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Is My Dog a White Walker or Is It Just Cataracts?

If you have ever seen a dog with cataracts and you have seen Game of Thrones you will immediately understand the reference. Cataracts make your dog’s eyes look cloudy and grey. In Game of Thrones, the white walkers have grey and blue eyes. We already know winter is coming but as your dog ages are cataracts coming?

Many people believe that cataracts are a natural part of aging. Not all aging animals, or people, develop cataracts. Cataracts are caused by a disease affecting the lens of the eye. They cause impaired vision and can even cause blindness.

The most common cause of cataracts is genetics. But there are other conditions such as diabetes, nutritional disorders, eye injury, or infection that can also lead to cataracts.


  • A bluish, gray, or white layer in the eye
  • Impaired vision which can be noticed by a reluctance to climb stairs or jump on furniture, and clumsiness.
  • Eye irritation (redness, discharge and excessive blinking)
  • Rubbing and scratching of their eyes.

Your Vetco veterinarian will have to determine if your dog actually has cataracts. This is done with an eye exam. Depending on what is going on with your dog, your vet may want to run some blood tests to determine the underlying cause.

Once diagnosed there are treatments available. They can get eye drops to help with the inflammation. Most of the time cataracts are not treatable. You should discuss with your vet the best ways to help and care for your dog once they have cataracts.


Animal Care for Albuquerques Cold Winter Months

cold safety albuquerque vet

cold safety albuquerque vetYour dog is walking around in a winter coat, so you don’t need to worry about him getting cold right? Wrong. Though Albuquerque doesn’t get a lot of snow, we do get cold weather. It is a myth that cats and dogs can naturally withstand cold temperatures. There are breeds of dogs, like huskies, that prefer cold temperatures. Most domestic pets are not built to withstand the cold and are susceptible to hypothermia and frostbite.

Cold Weather Tips

  • Always check the weather before leaving your pet outside for any period of time.
  • Put a jacket or sweater on your pet to help keep them warm, especially pets with short hair.
  • Put booties on their paws if they will be running around on ice or snow. The ice and snow can cut the pads of their feet which leads to infections.
  • Don’t leave your dog or cat outside. If you are not going to be home, bring your dog or cat back inside.
  • Don’t leave your dog in the car. Just like in the summer where temperatures in a car can rise with surprising speed, in the winter they can fall with surprising speed. When you leave your dog in the car, you are putting them at risk of hypothermia and death.
  • Dogs shiver to stay warm. If your dog is shivering it is because he is cold.

Signs of Hypothermia:

  • violent shivering followed by listlessness and apathy
  • a rectal temperature of below 97 degrees
  • coma

If you think your dog has exposure or hypothermia, call your Albuquerque vet immediately.

What is Frostbite?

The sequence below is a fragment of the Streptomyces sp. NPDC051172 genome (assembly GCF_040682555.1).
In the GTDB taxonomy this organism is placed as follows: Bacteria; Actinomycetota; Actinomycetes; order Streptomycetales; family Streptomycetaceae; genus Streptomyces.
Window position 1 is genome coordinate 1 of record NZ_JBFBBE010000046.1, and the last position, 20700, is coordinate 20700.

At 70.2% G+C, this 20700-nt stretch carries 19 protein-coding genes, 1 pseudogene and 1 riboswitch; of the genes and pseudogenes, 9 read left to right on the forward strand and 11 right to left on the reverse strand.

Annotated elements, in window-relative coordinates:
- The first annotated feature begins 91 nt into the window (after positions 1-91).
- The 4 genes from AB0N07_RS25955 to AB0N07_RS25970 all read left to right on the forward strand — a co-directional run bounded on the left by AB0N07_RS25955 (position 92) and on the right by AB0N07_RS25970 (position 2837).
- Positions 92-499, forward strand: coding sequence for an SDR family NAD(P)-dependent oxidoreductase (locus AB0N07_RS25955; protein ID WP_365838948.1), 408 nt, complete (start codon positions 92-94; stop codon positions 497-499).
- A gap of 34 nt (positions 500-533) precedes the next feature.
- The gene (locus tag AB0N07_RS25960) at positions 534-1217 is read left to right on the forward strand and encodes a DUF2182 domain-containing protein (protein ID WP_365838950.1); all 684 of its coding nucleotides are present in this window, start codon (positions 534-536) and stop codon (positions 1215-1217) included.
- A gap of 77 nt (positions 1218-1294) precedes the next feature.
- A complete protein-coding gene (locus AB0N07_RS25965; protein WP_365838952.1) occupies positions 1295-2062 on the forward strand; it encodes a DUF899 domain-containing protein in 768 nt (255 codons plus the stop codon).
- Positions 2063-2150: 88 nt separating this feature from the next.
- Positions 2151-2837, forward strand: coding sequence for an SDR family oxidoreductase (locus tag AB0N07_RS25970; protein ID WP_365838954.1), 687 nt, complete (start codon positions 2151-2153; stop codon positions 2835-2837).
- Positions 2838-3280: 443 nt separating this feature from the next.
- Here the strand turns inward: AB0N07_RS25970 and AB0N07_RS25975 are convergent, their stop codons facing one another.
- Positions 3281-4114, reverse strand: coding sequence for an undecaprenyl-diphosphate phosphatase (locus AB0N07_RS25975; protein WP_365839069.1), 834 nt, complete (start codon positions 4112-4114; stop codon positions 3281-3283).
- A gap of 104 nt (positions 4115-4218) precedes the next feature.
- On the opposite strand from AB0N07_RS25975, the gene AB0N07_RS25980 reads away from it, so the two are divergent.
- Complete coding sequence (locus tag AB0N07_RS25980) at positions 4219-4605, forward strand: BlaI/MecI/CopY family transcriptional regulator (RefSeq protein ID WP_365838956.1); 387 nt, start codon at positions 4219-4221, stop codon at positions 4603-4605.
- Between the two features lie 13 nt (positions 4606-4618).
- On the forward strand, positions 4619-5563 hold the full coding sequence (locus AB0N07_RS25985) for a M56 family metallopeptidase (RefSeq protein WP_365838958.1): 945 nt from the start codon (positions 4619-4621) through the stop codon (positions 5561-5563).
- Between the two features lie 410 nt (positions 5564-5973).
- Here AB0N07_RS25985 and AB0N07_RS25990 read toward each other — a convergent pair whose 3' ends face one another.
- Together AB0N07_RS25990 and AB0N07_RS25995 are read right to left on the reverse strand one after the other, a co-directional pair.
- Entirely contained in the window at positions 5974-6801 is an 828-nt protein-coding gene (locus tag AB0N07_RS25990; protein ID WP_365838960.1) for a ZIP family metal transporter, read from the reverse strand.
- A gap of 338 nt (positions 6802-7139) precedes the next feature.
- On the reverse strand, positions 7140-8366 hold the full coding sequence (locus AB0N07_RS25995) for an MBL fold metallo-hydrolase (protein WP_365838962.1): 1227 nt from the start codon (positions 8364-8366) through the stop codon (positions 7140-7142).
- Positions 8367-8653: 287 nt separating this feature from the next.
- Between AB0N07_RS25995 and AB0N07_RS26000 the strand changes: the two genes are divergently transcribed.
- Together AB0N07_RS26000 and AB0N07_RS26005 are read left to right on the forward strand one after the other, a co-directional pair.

Animals have ways of dealing with cold temperatures but when exposed to extreme freezing temperatures for an extended period these same mechanisms that work to keep them warm and alive can actually cause damage and death to the tissues of their extremities (tips of ears, tail, foot pads.) more commonly

Albuquerque Now Requires Insulated Dog Houses

winter dog house albuquerque vet

winter dog house albuquerque vetAlbuquerque is cracking down on pet owners. Despite our relatively mild winters, it still gets cold here, especially at night. It is not uncommon for temperatures in Albuquerque to drop below 20 degrees Fahrenheit at night, and even colder if you live in the mountains or even a bit farther north like Placitas.

The City of Albuquerque is requiring pet owners supply their outside dog with an insulated dog house. If you don’t you face a fine of $500, a court appearance, and up to 90 days in jail.  Many people believe that because their pets have fur they won’t get cold. For most breeds this is not true. The majority of domestic cats and dogs are not equipped for cold weather and are susceptible to hypothermia and frostbite.

You may chose to put a sweater or jacket on your dog, or possibly even booties for their paws. This is great for when they are running around, but for night time, your pet needs to have a suitably insulated place they can retire to and stay warm. Many pet stores have insulated dog houses you can buy. You can also insulate your own with supplies from the local Albuquerque hardware store. We also suggest giving your outdoor pet a nice bed to sleep in and some of your own blankets.

If you see anyone with a dog outside without suitable cold weather protection you should report it to the ABQ Animal Welfare office by calling 311.


If you have questions about hypothermia, frost bite, or how to care for your dog in the winter, please call Vetco at 505-292-3030.

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The information provided on this website is written by Vetco staff. All information is meant to be informational and is not meant as veterinary advice. If you have a health question regarding your pet, their treatment or anything concerning their veterinary care, please call Vetco to consult with a veterinarian.